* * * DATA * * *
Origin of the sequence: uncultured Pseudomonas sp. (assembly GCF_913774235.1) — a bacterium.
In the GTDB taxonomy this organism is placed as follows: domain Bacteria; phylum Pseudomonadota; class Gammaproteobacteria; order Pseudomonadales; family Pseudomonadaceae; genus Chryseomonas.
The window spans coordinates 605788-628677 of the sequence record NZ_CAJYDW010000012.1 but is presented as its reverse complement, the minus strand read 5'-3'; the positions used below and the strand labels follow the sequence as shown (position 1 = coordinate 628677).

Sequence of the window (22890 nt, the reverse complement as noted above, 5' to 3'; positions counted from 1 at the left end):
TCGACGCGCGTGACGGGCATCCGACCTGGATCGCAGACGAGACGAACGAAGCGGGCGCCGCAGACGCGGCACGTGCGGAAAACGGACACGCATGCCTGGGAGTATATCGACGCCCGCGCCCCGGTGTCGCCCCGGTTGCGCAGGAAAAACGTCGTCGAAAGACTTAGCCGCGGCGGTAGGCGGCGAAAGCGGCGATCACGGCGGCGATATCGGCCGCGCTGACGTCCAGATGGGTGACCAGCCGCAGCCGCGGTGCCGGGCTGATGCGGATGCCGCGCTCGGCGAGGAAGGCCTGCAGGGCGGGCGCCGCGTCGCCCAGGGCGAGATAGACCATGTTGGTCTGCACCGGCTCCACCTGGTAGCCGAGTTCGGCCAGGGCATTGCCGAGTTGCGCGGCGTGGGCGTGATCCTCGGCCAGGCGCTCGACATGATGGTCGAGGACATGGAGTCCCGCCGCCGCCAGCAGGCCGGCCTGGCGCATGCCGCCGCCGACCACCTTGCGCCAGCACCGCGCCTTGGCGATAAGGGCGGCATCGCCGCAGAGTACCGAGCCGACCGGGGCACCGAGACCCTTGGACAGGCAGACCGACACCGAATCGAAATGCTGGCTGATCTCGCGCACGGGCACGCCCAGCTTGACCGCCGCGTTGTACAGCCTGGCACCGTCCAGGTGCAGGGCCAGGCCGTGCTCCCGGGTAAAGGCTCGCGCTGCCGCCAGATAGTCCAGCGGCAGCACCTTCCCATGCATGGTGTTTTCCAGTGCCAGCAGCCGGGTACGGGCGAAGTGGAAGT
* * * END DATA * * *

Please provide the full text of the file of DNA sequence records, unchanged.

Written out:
Origin of the sequence: uncultured Pseudomonas sp. (assembly GCF_913774235.1) — a bacterium.
In the GTDB taxonomy this organism is placed as follows: domain Bacteria; phylum Pseudomonadota; class Gammaproteobacteria; order Pseudomonadales; family Pseudomonadaceae; genus Chryseomonas.
The window spans coordinates 605788-628677 of the sequence record NZ_CAJYDW010000012.1 but is presented as its reverse complement, the minus strand read 5'-3'; the positions used below and the strand labels follow the sequence as shown (position 1 = coordinate 628677).

Sequence of the window (22890 nt, the reverse complement as noted above, 5' to 3'; positions counted from 1 at the left end):
TCGACGCGCGTGACGGGCATCCGACCTGGATCGCAGACGAGACGAACGAAGCGGGCGCCGCAGACGCGGCACGTGCGGAAAACGGACACGCATGCCTGGGAGTATATCGACGCCCGCGCCCCGGTGTCGCCCCGGTTGCGCAGGAAAAACGTCGTCGAAAGACTTAGCCGCGGCGGTAGGCGGCGAAAGCGGCGATCACGGCGGCGATATCGGCCGCGCTGACGTCCAGATGGGTGACCAGCCGCAGCCGCGGTGCCGGGCTGATGCGGATGCCGCGCTCGGCGAGGAAGGCCTGCAGGGCGGGCGCCGCGTCGCCCAGGGCGAGATAGACCATGTTGGTCTGCACCGGCTCCACCTGGTAGCCGAGTTCGGCCAGGGCATTGCCGAGTTGCGCGGCGTGGGCGTGATCCTCGGCCAGGCGCTCGACATGATGGTCGAGGACATGGAGTCCCGCCGCCGCCAGCAGGCCGGCCTGGCGCATGCCGCCGCCGACCACCTTGCGCCAGCACCGCGCCTTGGCGATAAGGGCGGCATCGCCGCAGAGTACCGAGCCGACCGGGGCACCGAGACCCTTGGACAGGCAGACCGACACCGAATCGAAATGCTGGCTGATCTCGCGCACGGGCACGCCCAGCTTGACCGCCGCGTTGTACAGCCTGGCACCGTCCAGGTGCAGGGCCAGGCCGTGCTCCCGGGTAAAGGCTCGCGCTGCCGCCAGATAGTCCAGCGGCAGCACCTTCCCATGCATGGTGTTTTCCAGTGCCAGCAGCCGGGTACGGGCGAAGTGGAAGT